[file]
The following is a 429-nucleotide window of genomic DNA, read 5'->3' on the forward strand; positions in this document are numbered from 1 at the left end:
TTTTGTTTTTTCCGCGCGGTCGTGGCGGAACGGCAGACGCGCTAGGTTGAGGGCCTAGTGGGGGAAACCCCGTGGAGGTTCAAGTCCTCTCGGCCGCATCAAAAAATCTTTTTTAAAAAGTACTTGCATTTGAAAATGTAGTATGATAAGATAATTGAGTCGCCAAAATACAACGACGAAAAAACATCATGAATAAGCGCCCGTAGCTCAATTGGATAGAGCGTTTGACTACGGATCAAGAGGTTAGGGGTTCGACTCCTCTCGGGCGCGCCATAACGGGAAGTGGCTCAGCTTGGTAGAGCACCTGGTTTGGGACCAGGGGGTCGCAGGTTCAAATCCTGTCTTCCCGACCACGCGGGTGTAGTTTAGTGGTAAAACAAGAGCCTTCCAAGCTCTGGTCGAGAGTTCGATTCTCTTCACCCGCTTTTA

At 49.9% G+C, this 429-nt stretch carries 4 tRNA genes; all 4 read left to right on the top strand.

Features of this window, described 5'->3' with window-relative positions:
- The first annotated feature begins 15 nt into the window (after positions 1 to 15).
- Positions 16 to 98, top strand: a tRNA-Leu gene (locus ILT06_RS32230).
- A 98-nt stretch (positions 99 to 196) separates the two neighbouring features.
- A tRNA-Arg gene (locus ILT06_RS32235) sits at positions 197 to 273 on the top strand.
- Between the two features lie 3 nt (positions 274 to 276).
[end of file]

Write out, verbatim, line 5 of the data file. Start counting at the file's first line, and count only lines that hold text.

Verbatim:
- The first annotated feature begins 15 nt into the window (after positions 1 to 15).